At his wedding to BiBi in a church near his home in Deal it was shocking to see how frail Malcolm had become. Diabetes and the pain of an inoperable hip problem had taken their toll. Nevertheless relaxing with fellow musicians and his life-long friends at the reception he was in good form and seemed very much his old self. That was the last time Kate and I saw him. From our occasional phone conversations it was clear that things were gradually getting worse. But thanks to BiBi’s unfailing care he never seemed to give up hope. Now we pray that he is at peace.
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The WestbrookJazz Moving Picture Show has moved here
05 February 2021
Lately when Griff and I spoke on the phone he would ask whether I “needed a trombone player.” A crazy question perhaps since he had been forced by illness to give up playing several years ago. But he meant it. Old habits die hard. And being a jazz musician is for life.
You never give up.
He and I worked and played together from the early 60s and the Old Place days with the sextet, to The Orchestra in the mid 80s. We went through a lot of changes in those times, in music as in life. Wherever the action, Griff was in the thick of it.
Malcolm was a man of strong opinions, musically and politically, which he wasn’t shy to express. He had a fairly explosive temperament and didn’t suffer fools gladly. He had a wonderfully sardonic sense of humour. Above all he was as loyal and as true a friend as one could wish for. Whether touring with Mama Chicago or The Cortège, Kate and I remember him not only as a brilliant musician and a passionate improviser, but as a lively, and at times irascible ‘companion of the road’. With him around life could be difficult, but never dull. The highs and lows of travelling and playing together, the jokes and the griefs, are embedded forever in the music we produced.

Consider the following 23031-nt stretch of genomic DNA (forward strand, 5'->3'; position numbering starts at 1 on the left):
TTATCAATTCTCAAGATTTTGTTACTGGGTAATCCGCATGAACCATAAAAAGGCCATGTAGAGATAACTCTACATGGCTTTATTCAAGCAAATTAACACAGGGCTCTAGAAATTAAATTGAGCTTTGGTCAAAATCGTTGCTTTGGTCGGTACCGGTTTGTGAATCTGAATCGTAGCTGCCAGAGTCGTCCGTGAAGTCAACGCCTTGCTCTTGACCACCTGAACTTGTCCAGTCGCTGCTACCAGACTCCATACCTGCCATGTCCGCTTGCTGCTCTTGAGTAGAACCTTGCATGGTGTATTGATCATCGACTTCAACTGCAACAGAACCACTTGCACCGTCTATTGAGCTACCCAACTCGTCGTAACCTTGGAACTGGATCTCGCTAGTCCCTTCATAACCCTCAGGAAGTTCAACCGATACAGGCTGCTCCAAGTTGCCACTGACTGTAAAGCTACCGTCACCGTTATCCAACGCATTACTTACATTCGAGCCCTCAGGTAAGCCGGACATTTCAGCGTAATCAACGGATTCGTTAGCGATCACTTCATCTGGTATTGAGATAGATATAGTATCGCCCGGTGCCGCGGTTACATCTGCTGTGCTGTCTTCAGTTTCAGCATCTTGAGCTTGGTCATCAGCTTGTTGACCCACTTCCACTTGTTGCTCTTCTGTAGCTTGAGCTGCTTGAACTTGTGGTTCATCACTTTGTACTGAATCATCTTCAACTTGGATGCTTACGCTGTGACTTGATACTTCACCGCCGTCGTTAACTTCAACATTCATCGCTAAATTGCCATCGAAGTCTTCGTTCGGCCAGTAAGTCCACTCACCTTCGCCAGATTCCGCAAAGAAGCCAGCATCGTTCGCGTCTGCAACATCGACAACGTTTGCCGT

Malcolm was one of the most in-demand trombonists on the scene. For a resumé of his career you can do no better that Duncan Heining’s interview in All About Jazz. Fortunately there are abundant examples of his playing on recordings with just about every top UK band you can think of.
Of his work with us, apart from the albums, we can offer two glimpses of him on film. (Moving Picture Show No 45). His dramatic intervention on Erme Estuary from The Cortège shows him at his most declamatory and displays his passion for Early Jazz and Ellington in particular. In contrast, his solo on Song Of The Rain from Mama Chicago is a classic of trombone ballad playing in a direct line from Tommy Dorsey, or as Malcolm himself would wish to acknowledge, Laurence Brown with the Ellington Orchestra.
A jazz musician has always to believe that the best ever gig is just around the corner. In recent times Griff would often phone to enquire “ Westy, when’s the next rehearsal?” There was no answer to that. But he was only half joking. He was a Jazz musician. Whenever the call came, he’d be ready.
Our WestbrookJazz Moving Picture Show No. 45 is a tribute to Malcolm and can be seen here.
12 February 2021
Turner in URI
The Peace of Amiens in 1802 made it possible for the English painter J.M.W. Turner to travel to Switzerland, - a country he very much wanted to see. There had been a fashion for the English on the Grand Tour to see the Alps.
Turner came to canton Uri on that first visit and is said to have made over 400 drawings and watercolours. In fact, he carried small sketchbooks with him at all times, and he drew and made notes constantly. Fellow passengers on coach journeys report Turner peering out of the window and sketching even as the horses stumbled on rough tracks.
As well as depicting the Alps, lakes, skies, Turner also kept a small sketchbook called 'Swiss Figures' in which he made watercolour sketches of the people he saw, - girls in national costume, gendarmes, characters in processions. Page one of his sketchbook shows two naked women in a curtained bed with their gala costumes on the floor beside them.
In the 1840s Turner returned to Uri several times and he did some of his most free and extraordinary watercolours in the aftermath of those visits, including one now at the Tate in London, called 'First Bridge Above Altdorf. It seems he liked the steamboat that brought him to Uri, and he was passionate about the wilder effects of weather in the valley of the Reuss. When Turner said fair weather' he meant wild storms, strange cloud configurations, and extravagant sunsets.
Turner died in 1851. He was such a secretive man towards the end of his life that even close friends did not know where he was living. He never married, though he had two 'housekeepers', one of whom bore him two daughters. Several members of Turner's family went mad including his mother who died in Bedlam, a London lunatic asylum. His great fear was that he too would go mad. His friend and admirer, the art critic Ruskin, thought perhaps Turner had gone slightly mad in the final years of his life. These days we think that these late "mad' paintings are some of the greatest works of all art.
Turner in URI - scenes from a jazz oratorio can be seen in our Moving Picture Show No. 46